USU gymnastics: seniors celebrate careers at conference championships

By Doug Hoffman

For the Deseret News

Published: Friday, March 22 2013 4:20 p.m. MDT

“It wasn’t the best of situations, but I made the best of the situations I was put in,” Montoya said. “I put up with a lot of adversity, but it made me grow up and gave me a more positive outlook on everything. I really do believe that everything happens for a reason.”

Watamaniuk was quick to agree.

“In gymnastics, you’re going to get hurt. It’s inevitable just because of how the sport is. Coming back from those kind of things, you just learn that you have to have that perseverance and drive," she said. “You have to want to be here. You love the sport so much that you want to keep going. This is your team, your family and your home. The gym is where we live and what we’ve always known.”

Unable to compete, Watamaniuk has spent the year helping out around the gym, coaching and helping motivate her teammates. She decided it wasn’t worth it to dwell on the unfortunate side of the situation and would rather make the best of it.

“You just have to take it as it is and still be there for your teammates. After this, I still have the rest of my life. I have new things I’m going to be doing and I’m going to need my whole body for that,” she said. “You just have to look at the big picture. I may be done, but I can still be here to help motivate and cheer on my team.”

Richards said he has been impressed with what these girls have accomplished even with all the challenges they have experienced in their four years.

“It’s gymnastics. As much as we try and stay away from the injuries, they keep coming back. They’ve both worked and pushed through them very hard. They’re both very strong-willed individuals,” Richards said. “They worked hard and kept believing and kept pushing. They kept me believing sometimes. I’m very proud of what these two have done.”

Coming in as freshmen, these seniors felt like they not only had their expectations of college gymnastics met, but completely exceeded.

“I loved our freshman year. It was probably my favorite of all four years,” Montoya said. “I loved the team I came in to. We had a great captain and it became everything I wanted it to be and more. It motivated me for the next three years because I wanted to help the freshmen have the same experience I had. We were welcomed with open arms as freshmen to a very inviting team.”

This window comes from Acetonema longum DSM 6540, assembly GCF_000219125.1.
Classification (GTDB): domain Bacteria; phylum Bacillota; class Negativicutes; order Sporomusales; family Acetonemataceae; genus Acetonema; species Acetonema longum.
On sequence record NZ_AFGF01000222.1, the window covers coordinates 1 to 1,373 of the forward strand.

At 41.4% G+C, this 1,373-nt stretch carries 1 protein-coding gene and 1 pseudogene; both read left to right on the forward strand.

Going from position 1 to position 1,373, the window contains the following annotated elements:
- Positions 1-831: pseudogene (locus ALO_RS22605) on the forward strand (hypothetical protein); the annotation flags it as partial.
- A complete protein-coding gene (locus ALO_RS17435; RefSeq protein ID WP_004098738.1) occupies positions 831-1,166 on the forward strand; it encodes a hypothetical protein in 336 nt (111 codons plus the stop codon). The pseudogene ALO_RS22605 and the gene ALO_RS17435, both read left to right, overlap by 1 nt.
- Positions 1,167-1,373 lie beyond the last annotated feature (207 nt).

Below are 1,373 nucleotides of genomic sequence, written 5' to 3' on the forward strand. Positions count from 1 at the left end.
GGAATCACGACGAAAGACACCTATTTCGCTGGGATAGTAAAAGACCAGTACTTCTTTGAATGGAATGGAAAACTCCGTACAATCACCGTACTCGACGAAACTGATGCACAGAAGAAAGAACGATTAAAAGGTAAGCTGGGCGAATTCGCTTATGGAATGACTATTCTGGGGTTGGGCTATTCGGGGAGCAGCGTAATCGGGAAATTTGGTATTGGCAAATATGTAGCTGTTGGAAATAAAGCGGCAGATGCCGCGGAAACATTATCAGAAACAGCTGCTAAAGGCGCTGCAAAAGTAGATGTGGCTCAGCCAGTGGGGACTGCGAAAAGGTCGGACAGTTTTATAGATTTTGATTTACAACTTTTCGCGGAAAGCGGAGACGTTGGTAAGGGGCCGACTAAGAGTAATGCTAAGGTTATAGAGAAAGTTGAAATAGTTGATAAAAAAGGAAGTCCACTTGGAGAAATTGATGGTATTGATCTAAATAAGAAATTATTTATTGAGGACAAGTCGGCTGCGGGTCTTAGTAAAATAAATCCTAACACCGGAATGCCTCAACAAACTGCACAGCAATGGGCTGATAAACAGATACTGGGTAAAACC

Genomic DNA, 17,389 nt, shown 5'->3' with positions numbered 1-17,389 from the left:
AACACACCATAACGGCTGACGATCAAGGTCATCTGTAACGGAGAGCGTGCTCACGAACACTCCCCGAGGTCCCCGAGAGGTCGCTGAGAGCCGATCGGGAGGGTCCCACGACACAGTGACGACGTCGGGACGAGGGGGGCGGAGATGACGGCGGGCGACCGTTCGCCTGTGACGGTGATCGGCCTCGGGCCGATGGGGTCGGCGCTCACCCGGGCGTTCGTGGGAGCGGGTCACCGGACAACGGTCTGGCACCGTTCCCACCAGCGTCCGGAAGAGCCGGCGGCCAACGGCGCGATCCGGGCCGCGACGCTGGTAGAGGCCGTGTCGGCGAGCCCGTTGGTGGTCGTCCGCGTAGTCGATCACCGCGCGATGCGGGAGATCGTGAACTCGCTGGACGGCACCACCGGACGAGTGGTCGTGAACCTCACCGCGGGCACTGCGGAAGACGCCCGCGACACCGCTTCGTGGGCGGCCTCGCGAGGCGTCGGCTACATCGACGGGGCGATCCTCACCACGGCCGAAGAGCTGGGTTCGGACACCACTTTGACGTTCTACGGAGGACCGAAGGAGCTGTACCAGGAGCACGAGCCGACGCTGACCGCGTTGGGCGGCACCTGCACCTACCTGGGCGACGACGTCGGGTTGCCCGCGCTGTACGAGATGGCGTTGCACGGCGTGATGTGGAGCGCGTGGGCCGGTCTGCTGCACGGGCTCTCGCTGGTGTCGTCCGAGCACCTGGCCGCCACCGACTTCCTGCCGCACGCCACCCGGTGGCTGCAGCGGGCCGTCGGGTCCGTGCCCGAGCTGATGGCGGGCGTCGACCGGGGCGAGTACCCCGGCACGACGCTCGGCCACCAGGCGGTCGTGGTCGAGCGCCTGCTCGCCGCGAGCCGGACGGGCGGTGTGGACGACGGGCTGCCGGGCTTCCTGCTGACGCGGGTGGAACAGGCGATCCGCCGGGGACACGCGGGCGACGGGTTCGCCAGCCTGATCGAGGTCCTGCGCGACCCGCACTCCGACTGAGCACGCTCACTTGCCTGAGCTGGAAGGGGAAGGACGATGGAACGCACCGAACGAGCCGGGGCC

Watamaniuk said her freshman season was great to finally get into the collegiate competition and see what it was all about.

“You kind of have a sense of what you’re getting into, but it just becomes more real and more tangible once you get here,” Watamaniuk said. “Freshman year was a blast. Everyone was just on the same page. We always had fun in the gym. I would do it all over again, it was so fun.”

Both gymnasts were quick to cite the 2010 WAC Championships at Cal State Fullerton as one of their favorite experiences throughout their time at Utah State.

“We hadn’t had the most successful season and were kind of struggling. We were seeded sixth in the conference. We just went in trying to have fun. It was the most fun I’ve ever had at a meet,” Montoya said. “It was the most entertaining meet I’ve ever been a part of. I couldn’t tell you one score I got. No one knew what they were scoring. Everyone hit that meet, I don’t think anyone fell and we ended up finishing third. We just went out and had a good time and it was awesome.”

Watamaniuk remembers hardly feeling like she was at a meet.

“All the hard work we’d put in to every meet and every day was finally paying off and we had the most fun with it. It’s crazy how that happens,” Watamaniuk said. “When you relax and just go out and have fun, that’s usually when you do your best.”

Unlike other sports where there is still potential for a continued career after college, or at the very least opportunities to just play for fun, gymnastics careers come to an end with the senior season.

“I remember my freshman year like it was yesterday, now here I am ready to graduate. It went by in a blink of an eye,” Montoya said. “This is it. I’m never going to do a beam routine again. I’m done doing a Yurchenko Full on vault.”

With an internship and graduate school lined up, Montoya and Watamaniuk are ready for whatever the future has to offer. They look forward to taking the lessons and experiences from being a student-athlete and applying them in life after college.

"No matter how hard it seems or how bad a certain day is, don’t give up. It’s worth it. There’s always something good you can take out of every bad situation. You just have to keep finding the silver lining in everything," Watamaniuk said. "The struggle is what makes the experience. It may be hard at the time, but it’s worth it."

Doug Hoffman is the assistant athletic director for Utah State University Athletic Media Relations.

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